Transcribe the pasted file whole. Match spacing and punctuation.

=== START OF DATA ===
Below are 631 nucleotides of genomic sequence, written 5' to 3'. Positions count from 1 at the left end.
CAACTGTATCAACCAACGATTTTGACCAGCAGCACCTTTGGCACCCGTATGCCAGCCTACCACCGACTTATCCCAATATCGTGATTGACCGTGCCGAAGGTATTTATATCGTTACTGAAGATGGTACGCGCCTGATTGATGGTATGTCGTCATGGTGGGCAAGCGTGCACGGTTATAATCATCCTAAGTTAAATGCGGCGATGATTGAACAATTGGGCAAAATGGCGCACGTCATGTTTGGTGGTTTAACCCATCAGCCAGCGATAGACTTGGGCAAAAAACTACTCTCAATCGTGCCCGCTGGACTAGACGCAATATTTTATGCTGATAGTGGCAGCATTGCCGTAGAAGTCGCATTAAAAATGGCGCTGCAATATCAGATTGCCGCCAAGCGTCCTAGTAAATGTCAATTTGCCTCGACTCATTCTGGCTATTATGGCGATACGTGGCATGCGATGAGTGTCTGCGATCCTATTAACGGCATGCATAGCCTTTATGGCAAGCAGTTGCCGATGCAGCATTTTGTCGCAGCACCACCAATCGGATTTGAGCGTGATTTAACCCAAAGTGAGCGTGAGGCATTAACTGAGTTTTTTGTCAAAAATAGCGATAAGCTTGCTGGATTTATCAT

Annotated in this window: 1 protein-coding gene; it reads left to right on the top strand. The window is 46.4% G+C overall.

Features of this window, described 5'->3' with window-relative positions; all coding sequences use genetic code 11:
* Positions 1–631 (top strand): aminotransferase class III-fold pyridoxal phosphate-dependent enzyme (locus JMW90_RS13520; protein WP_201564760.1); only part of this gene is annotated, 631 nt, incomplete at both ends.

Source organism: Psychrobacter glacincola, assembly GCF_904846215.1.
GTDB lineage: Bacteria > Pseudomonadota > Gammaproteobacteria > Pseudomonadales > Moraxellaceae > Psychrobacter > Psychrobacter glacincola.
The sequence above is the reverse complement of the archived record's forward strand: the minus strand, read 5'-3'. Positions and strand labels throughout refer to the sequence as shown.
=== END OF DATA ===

Below are 631 nucleotides of genomic sequence, written 5' to 3'. Positions count from 1 at the left end.
CAACTGTATCAACCAACGATTTTGACCAGCAGCACCTTTGGCACCCGTATGCCAGCCTACCACCGACTTATCCCAATATCGTGATTGACCGTGCCGAAGGTATTTATATCGTTACTGAAGATGGTACGCGCCTGATTGATGGTATGTCGTCATGGTGGGCAAGCGTGCACGGTTATAATCATCCTAAGTTAAATGCGGCGATGATTGAACAATTGGGCAAAATGGCGCACGTCATGTTTGGTGGTTTAACCCATCAGCCAGCGATAGACTTGGGCAAAAAACTACTCTCAATCGTGCCCGCTGGACTAGACGCAATATTTTATGCTGATAGTGGCAGCATTGCCGTAGAAGTCGCATTAAAAATGGCGCTGCAATATCAGATTGCCGCCAAGCGTCCTAGTAAATGTCAATTTGCCTCGACTCATTCTGGCTATTATGGCGATACGTGGCATGCGATGAGTGTCTGCGATCCTATTAACGGCATGCATAGCCTTTATGGCAAGCAGTTGCCGATGCAGCATTTTGTCGCAGCACCACCAATCGGATTTGAGCGTGATTTAACCCAAAGTGAGCGTGAGGCATTAACTGAGTTTTTTGTCAAAAATAGCGATAAGCTTGCTGGATTTATCAT

Annotated in this window: 1 protein-coding gene; it reads left to right on the top strand. The window is 46.4% G+C overall.

Features of this window, described 5'->3' with window-relative positions; all coding sequences use genetic code 11:
* Positions 1–631 (top strand): aminotransferase class III-fold pyridoxal phosphate-dependent enzyme (locus JMW90_RS13520; protein WP_201564760.1); only part of this gene is annotated, 631 nt, incomplete at both ends.

Source organism: Psychrobacter glacincola, assembly GCF_904846215.1.
GTDB lineage: Bacteria > Pseudomonadota > Gammaproteobacteria > Pseudomonadales > Moraxellaceae > Psychrobacter > Psychrobacter glacincola.
The sequence above is the reverse complement of the archived record's forward strand: the minus strand, read 5'-3'. Positions and strand labels throughout refer to the sequence as shown.